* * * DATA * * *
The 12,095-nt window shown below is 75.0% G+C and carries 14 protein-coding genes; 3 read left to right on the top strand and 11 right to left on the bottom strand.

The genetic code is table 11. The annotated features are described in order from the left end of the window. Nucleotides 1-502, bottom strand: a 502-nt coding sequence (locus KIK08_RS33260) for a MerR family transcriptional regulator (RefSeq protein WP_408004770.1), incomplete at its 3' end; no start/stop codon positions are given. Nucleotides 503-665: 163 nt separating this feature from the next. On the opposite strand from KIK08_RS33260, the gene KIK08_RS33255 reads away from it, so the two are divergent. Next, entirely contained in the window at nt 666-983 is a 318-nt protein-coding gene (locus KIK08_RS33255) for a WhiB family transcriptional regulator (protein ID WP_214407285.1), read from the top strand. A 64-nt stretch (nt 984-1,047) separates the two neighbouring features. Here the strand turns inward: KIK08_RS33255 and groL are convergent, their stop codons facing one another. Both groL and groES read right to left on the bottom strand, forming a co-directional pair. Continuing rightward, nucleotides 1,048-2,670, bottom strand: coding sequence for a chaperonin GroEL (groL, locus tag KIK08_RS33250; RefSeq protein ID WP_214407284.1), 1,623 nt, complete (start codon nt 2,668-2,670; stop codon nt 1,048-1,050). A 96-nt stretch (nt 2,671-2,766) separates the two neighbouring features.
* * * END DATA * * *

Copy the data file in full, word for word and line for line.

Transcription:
The 12,095-nt window shown below is 75.0% G+C and carries 14 protein-coding genes; 3 read left to right on the top strand and 11 right to left on the bottom strand.

The genetic code is table 11. The annotated features are described in order from the left end of the window. Nucleotides 1-502, bottom strand: a 502-nt coding sequence (locus KIK08_RS33260) for a MerR family transcriptional regulator (RefSeq protein WP_408004770.1), incomplete at its 3' end; no start/stop codon positions are given. Nucleotides 503-665: 163 nt separating this feature from the next. On the opposite strand from KIK08_RS33260, the gene KIK08_RS33255 reads away from it, so the two are divergent. Next, entirely contained in the window at nt 666-983 is a 318-nt protein-coding gene (locus KIK08_RS33255) for a WhiB family transcriptional regulator (protein ID WP_214407285.1), read from the top strand. A 64-nt stretch (nt 984-1,047) separates the two neighbouring features. Here the strand turns inward: KIK08_RS33255 and groL are convergent, their stop codons facing one another. Both groL and groES read right to left on the bottom strand, forming a co-directional pair. Continuing rightward, nucleotides 1,048-2,670, bottom strand: coding sequence for a chaperonin GroEL (groL, locus tag KIK08_RS33250; RefSeq protein ID WP_214407284.1), 1,623 nt, complete (start codon nt 2,668-2,670; stop codon nt 1,048-1,050). A 96-nt stretch (nt 2,671-2,766) separates the two neighbouring features.